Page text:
That’s it! I can’t take it anymore! I’ve been staring longingly into the woods because I have not had a chance to experience it firsthand for months. I haven’t even made it to the golf course yet! This is getting ridiculous. However, I was able to draw a bead on a springtime woodchuck last weekend after belly crawling around the pool and through my mother’s immaculately kept flower beds. I slipped the barrel of that Stevens .22 through a hole in the fence and waited for him offer me a clean shot as he basked in the evening sunlight. He was heavily guarded by thick blades of grass and was unaware of my presence.
While patiently waiting for a clean shot I noticed a few things I hadn’t realized before. First, my mom’s tulips are in great shape. Second, I can no longer focus on my target, the front sight, and the rear sight all at the same time. It can only be one of the three. When I focused on Chuck, the front and rear guns sights were blurry. When I focused on the front bead, Chuck and the rear sight were blurry. It’s a bad deal. This revelation came to me after focusing on the front bead for five minutes and then coming to the realization that Chuck hadn’t moved the whole time. That’s when I realized I had mistaken him for a dirt clod and he’d probably been gone for some time.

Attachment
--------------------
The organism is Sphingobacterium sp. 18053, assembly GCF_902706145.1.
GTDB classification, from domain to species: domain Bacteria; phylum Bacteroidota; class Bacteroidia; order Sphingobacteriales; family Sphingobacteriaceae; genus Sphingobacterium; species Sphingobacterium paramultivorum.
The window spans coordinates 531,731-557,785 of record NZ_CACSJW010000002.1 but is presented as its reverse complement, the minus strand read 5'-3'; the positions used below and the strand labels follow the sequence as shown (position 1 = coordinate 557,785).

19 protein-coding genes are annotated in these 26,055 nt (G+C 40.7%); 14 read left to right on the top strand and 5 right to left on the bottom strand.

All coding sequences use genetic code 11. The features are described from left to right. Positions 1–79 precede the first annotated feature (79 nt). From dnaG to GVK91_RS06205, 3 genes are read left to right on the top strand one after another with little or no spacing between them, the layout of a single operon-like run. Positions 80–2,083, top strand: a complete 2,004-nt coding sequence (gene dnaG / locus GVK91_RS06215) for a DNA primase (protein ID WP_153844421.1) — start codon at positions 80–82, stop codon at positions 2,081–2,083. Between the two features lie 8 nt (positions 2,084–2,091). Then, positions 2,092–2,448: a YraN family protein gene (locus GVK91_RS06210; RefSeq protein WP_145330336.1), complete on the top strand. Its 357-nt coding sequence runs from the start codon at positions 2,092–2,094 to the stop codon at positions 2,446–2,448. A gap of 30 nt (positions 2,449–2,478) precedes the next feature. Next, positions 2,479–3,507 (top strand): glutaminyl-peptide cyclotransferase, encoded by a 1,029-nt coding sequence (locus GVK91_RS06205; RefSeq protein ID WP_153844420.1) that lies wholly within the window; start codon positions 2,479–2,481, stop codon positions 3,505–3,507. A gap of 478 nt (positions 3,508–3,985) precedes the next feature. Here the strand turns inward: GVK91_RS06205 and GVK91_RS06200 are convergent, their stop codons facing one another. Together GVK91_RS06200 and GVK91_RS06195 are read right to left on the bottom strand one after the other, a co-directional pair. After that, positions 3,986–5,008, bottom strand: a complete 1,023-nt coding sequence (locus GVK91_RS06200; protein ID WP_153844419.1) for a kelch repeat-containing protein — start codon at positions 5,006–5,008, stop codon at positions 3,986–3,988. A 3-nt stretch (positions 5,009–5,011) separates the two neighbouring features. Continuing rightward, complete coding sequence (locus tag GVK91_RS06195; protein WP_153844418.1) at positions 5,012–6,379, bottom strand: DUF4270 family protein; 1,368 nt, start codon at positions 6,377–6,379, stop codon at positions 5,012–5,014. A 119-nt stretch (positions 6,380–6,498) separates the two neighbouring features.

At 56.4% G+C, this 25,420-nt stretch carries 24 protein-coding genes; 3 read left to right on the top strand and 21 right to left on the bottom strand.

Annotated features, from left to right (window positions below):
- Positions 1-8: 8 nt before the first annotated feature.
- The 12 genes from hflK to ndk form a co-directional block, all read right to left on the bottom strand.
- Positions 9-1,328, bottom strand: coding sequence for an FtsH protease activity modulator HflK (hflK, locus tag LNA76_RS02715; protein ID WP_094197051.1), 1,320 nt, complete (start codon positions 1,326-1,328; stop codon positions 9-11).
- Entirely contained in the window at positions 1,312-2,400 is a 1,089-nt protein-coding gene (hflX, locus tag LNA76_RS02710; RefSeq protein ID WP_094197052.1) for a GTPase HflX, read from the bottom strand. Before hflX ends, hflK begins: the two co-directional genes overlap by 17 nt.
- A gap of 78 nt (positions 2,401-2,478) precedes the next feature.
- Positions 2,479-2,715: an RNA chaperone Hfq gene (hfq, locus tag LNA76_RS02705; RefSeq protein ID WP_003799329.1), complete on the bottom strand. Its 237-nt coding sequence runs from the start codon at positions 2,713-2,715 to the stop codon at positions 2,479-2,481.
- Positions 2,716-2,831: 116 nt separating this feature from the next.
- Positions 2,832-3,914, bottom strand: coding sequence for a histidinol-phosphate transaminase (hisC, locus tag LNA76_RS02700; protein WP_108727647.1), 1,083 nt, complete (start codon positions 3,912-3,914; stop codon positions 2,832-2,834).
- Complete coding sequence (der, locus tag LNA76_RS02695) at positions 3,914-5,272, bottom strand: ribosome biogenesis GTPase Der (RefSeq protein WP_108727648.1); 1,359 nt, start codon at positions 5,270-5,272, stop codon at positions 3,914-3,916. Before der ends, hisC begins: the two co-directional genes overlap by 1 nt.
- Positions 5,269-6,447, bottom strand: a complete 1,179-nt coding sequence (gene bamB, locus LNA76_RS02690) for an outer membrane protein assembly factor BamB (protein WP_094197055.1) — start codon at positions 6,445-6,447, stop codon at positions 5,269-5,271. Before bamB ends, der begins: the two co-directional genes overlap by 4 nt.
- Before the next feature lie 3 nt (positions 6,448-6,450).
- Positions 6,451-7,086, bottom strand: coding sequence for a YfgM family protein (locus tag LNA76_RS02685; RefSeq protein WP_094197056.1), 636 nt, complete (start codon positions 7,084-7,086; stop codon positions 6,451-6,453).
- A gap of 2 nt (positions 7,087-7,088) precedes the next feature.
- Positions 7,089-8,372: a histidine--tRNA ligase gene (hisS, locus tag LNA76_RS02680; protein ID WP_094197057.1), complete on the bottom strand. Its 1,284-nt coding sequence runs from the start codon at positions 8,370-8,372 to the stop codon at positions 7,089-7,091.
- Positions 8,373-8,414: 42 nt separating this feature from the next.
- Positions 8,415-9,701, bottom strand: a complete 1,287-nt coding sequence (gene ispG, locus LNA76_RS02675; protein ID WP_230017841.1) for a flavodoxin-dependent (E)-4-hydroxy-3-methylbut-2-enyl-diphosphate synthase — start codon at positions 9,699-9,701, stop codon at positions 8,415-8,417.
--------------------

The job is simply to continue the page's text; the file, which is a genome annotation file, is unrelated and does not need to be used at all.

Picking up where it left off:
I peered up at the window and saw Dad standing inside looking through his binoculars and giving me hand signals. I spent the next 10 minutes slinking through the flower bed trying to understand his signals and to gain a better position on Chuck. He never showed.
About an hour later we were just finishing up the family dinner when Chuck popped his stupid head back up out of his hole. This time I moved around the front of the house and belly crawled across the deck right past the grill. Weber makes a nice grill and I’d never seen one from that particular angle before. They are solid right to the base which was nice to see since I had just purchased one of my own. In fact, I made a killer Salmon meal on it just last night.
Chuck was still standing there like an idiot by the time I finished inspecting the grill. I was in the prone position and the gun felt nice and steady. I focused on Chuck, then the front sight, then the rear sight. All three seemed to be in alignment with each other so I pulled the trigger and sent a round right over his head. I hadn’t had the foresight to put more than one round in the magazine before embarking on my stalk so I rolled onto my back and dug another one out of my pocket all the while pretending to be taking heavy fire from the enemy. While fumbling with the bullet I noticed that the exterior light in the porch ceiling could really use a good cleaning.
I rolled back over after finally getting another bullet in the chamber only to find that Chuck was long gone which was to be expected, I suppose. It wouldn’t have been right for me to close the deal on the first hunt of the year anyway. Maybe the next story will end with me grilling fresh chuck legs on the grill at the end of the story.
Do people grill woodchuck?
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